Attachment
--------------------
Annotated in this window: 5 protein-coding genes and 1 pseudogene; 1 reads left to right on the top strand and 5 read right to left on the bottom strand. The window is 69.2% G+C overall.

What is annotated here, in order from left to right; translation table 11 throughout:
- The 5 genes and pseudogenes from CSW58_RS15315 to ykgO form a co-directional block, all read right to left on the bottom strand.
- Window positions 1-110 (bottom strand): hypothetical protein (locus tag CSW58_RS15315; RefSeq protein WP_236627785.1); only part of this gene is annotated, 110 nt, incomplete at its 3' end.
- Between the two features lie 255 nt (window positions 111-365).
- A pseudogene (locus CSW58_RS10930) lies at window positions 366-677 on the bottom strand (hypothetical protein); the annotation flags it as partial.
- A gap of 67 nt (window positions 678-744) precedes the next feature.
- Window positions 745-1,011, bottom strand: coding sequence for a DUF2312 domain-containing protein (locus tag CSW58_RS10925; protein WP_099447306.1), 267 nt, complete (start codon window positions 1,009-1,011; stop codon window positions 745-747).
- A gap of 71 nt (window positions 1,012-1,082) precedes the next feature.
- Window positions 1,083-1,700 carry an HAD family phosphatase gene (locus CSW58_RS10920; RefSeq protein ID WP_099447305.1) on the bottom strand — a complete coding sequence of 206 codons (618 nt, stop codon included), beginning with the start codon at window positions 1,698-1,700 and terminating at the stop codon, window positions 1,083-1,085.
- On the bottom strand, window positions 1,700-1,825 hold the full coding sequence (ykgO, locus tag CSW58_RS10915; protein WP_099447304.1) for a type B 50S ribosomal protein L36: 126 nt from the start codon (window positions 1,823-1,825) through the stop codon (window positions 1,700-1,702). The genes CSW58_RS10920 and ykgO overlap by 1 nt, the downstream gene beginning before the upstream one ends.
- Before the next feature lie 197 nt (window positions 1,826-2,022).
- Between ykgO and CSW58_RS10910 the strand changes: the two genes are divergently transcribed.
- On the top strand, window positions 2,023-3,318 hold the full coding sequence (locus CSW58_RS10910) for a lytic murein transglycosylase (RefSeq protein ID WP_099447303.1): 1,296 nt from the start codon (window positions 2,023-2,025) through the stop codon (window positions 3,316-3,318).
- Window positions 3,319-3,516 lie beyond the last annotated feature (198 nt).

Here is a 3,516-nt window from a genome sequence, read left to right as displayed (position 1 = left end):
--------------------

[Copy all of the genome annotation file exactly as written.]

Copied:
Annotated in this window: 5 protein-coding genes and 1 pseudogene; 1 reads left to right on the top strand and 5 read right to left on the bottom strand. The window is 69.2% G+C overall.

What is annotated here, in order from left to right; translation table 11 throughout:
- The 5 genes and pseudogenes from CSW58_RS15315 to ykgO form a co-directional block, all read right to left on the bottom strand.
- Window positions 1-110 (bottom strand): hypothetical protein (locus tag CSW58_RS15315; RefSeq protein WP_236627785.1); only part of this gene is annotated, 110 nt, incomplete at its 3' end.
- Between the two features lie 255 nt (window positions 111-365).
- A pseudogene (locus CSW58_RS10930) lies at window positions 366-677 on the bottom strand (hypothetical protein); the annotation flags it as partial.
- A gap of 67 nt (window positions 678-744) precedes the next feature.
- Window positions 745-1,011, bottom strand: coding sequence for a DUF2312 domain-containing protein (locus tag CSW58_RS10925; protein WP_099447306.1), 267 nt, complete (start codon window positions 1,009-1,011; stop codon window positions 745-747).
- A gap of 71 nt (window positions 1,012-1,082) precedes the next feature.
- Window positions 1,083-1,700 carry an HAD family phosphatase gene (locus CSW58_RS10920; RefSeq protein ID WP_099447305.1) on the bottom strand — a complete coding sequence of 206 codons (618 nt, stop codon included), beginning with the start codon at window positions 1,698-1,700 and terminating at the stop codon, window positions 1,083-1,085.
- On the bottom strand, window positions 1,700-1,825 hold the full coding sequence (ykgO, locus tag CSW58_RS10915; protein WP_099447304.1) for a type B 50S ribosomal protein L36: 126 nt from the start codon (window positions 1,823-1,825) through the stop codon (window positions 1,700-1,702). The genes CSW58_RS10920 and ykgO overlap by 1 nt, the downstream gene beginning before the upstream one ends.
- Before the next feature lie 197 nt (window positions 1,826-2,022).
- Between ykgO and CSW58_RS10910 the strand changes: the two genes are divergently transcribed.
- On the top strand, window positions 2,023-3,318 hold the full coding sequence (locus CSW58_RS10910) for a lytic murein transglycosylase (RefSeq protein ID WP_099447303.1): 1,296 nt from the start codon (window positions 2,023-2,025) through the stop codon (window positions 3,316-3,318).
- Window positions 3,319-3,516 lie beyond the last annotated feature (198 nt).

Here is a 3,516-nt window from a genome sequence, read left to right as displayed (position 1 = left end):